Jump to ContentJump to Main Navigation
Understanding Other MindsPerspectives from developmental social neuroscience$
Users without a subscription are not able to see the full content.

Simon Baron-Cohen, Michael Lombardo, and Helen Tager-Flusberg

Print publication date: 2013

Print ISBN-13: 9780199692972

Published to Oxford Scholarship Online: September 2013

DOI: 10.1093/acprof:oso/9780199692972.001.0001

Show Summary Details
Page of

PRINTED FROM OXFORD SCHOLARSHIP ONLINE (www.oxfordscholarship.com). (c) Copyright Oxford University Press, 2018. All Rights Reserved. Under the terms of the licence agreement, an individual user may print out a PDF of a single chapter of a monograph in OSO for personal use (for details see www.oxfordscholarship.com/page/privacy-policy).date: 20 January 2019

Learning about the mind from evidence

Learning about the mind from evidence

Children’s development of intuitive theories of perception and personality

(p.19) Chapter 2 Learning about the mind from evidence
Understanding Other Minds

Andrew N. Meltzoff

Alison Gopnik

Oxford University Press

Where does our understanding of the mind come from? Here we focus on developmental plasticity and argue for a theory-theory account of children’s reasoning about the mind. Two examples are analyzed in depth: infants’ understanding of other people’s visual perspectives and children’s understanding of personality traits. In both we show that providing children particular patterns of evidence—whether about their own experience or about the behavior of others—leads them to create novel and systematic models of the mind. In both cases the idea of a “Bayesian framework principle” is invoked as a formal model of developmental change. It is argued that despite a shared initial state, key aspects of mental life vary in the myriad cultural, physical, and virtual environments human beings create. We show that theory-like inferential abilities, applied to conspecifics’ psychology, is particularly valuable for adapting to, and indeed thriving in that sort of social world.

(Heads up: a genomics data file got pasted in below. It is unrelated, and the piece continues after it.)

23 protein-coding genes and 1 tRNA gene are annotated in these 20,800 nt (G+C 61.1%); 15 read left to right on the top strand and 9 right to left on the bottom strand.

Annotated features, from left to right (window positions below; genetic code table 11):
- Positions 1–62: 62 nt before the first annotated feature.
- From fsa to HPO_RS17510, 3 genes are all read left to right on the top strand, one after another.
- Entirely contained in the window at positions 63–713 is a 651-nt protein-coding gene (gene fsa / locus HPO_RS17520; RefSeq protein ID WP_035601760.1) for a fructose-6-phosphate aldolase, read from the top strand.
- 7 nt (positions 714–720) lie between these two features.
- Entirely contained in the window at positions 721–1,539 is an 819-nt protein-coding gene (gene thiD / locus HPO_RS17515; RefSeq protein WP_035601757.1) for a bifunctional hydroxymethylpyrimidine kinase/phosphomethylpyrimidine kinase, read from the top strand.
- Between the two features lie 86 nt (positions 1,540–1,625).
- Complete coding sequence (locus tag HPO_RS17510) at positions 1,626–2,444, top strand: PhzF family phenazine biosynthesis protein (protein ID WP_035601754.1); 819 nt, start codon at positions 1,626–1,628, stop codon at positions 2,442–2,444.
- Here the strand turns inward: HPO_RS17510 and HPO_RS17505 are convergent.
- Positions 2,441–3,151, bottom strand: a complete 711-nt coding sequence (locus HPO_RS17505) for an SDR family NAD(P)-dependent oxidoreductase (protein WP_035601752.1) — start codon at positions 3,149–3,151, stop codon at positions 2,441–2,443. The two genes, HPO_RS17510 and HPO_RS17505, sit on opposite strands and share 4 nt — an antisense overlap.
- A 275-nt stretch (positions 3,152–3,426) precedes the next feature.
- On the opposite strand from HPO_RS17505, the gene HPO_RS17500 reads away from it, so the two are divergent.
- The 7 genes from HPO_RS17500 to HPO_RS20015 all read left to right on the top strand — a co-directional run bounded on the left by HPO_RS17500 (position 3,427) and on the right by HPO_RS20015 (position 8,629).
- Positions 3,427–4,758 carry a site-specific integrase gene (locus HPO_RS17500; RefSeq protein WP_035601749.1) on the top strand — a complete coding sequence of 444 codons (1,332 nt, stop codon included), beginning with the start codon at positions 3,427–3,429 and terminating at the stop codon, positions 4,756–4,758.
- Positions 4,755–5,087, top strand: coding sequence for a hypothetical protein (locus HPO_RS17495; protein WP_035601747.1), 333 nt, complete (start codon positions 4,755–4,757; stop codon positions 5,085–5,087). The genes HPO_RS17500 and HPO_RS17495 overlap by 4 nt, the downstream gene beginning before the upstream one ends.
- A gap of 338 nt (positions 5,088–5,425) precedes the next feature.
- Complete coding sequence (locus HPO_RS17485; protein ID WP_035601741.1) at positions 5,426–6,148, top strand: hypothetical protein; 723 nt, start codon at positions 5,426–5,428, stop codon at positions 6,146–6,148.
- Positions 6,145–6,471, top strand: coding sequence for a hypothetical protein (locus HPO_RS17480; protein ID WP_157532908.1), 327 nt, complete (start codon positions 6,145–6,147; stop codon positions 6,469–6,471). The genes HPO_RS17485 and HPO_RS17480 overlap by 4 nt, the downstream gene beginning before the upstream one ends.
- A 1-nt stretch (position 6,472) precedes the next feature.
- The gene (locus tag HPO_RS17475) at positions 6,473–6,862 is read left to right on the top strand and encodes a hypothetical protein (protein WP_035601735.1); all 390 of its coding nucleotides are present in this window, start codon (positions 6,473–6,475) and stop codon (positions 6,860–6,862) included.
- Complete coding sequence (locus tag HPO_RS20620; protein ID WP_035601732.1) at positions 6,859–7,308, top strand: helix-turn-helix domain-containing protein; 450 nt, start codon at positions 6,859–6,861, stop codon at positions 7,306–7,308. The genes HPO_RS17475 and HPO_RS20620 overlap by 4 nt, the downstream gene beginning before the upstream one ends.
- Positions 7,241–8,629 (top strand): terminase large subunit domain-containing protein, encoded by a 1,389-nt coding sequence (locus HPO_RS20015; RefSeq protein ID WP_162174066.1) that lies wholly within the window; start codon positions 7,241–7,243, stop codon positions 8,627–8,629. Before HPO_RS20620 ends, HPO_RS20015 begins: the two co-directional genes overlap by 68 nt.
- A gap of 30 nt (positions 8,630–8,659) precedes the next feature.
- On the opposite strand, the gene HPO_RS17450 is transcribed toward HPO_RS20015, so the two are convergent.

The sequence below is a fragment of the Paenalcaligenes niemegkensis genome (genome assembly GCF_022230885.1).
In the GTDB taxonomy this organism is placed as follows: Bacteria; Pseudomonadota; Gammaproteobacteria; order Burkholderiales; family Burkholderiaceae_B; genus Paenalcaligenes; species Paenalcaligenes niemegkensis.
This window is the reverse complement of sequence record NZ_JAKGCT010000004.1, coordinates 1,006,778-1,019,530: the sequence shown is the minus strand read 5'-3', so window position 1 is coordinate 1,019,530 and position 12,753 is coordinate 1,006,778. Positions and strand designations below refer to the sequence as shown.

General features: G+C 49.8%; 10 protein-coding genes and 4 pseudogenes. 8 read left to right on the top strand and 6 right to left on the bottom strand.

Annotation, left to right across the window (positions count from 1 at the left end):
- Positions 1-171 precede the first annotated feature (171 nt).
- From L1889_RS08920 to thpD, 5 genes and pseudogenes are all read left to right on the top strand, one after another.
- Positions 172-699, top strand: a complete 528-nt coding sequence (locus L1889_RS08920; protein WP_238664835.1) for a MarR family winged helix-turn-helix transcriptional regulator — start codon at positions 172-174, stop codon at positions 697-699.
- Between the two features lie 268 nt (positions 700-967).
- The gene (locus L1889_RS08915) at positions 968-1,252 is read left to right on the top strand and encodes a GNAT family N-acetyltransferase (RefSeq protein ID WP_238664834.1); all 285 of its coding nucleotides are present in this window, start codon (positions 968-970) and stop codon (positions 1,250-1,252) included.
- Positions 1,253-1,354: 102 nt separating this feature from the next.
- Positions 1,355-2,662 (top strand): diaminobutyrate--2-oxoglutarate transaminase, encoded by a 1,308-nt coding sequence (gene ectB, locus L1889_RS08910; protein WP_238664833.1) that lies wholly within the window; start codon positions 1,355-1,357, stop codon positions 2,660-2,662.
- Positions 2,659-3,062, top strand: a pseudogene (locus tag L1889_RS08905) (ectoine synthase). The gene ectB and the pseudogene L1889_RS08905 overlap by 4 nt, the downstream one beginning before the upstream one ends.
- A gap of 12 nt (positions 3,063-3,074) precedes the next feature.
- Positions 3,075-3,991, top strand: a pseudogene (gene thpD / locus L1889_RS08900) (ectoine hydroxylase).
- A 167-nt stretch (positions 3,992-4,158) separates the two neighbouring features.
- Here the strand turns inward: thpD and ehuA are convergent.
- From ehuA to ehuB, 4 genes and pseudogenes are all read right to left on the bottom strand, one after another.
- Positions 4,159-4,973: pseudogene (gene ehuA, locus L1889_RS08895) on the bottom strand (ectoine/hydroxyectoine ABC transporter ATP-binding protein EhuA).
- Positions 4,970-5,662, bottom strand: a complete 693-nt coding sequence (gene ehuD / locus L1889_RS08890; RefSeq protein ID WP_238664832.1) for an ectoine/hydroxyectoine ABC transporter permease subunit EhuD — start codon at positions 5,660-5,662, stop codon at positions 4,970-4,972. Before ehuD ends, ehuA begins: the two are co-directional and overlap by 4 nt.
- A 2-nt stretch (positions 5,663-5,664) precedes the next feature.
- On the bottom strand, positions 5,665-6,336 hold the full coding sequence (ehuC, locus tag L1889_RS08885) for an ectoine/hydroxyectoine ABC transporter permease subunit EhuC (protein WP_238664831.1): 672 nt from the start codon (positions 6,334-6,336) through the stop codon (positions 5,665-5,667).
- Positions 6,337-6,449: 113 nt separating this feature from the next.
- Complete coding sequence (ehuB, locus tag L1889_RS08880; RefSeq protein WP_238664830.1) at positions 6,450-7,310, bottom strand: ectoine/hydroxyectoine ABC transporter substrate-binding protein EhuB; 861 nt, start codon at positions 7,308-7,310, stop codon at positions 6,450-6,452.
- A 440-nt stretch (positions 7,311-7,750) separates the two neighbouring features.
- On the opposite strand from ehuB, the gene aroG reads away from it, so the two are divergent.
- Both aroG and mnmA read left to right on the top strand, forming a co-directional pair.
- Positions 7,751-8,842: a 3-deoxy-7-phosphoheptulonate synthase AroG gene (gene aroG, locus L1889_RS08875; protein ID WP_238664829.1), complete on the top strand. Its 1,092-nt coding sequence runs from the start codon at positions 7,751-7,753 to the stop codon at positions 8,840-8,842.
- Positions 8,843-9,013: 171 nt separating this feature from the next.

Keywords:   Mental state attribution, gaze-following, personality traits, Like-me framework, the theory-theory, mechanisms of developmental change

Oxford Scholarship Online requires a subscription or purchase to access the full text of books within the service. Public users can however freely search the site and view the abstracts and keywords for each book and chapter.

Please, subscribe or login to access full text content.

If you think you should have access to this title, please contact your librarian.

To troubleshoot, please check our FAQs , and if you can't find the answer there, please contact us .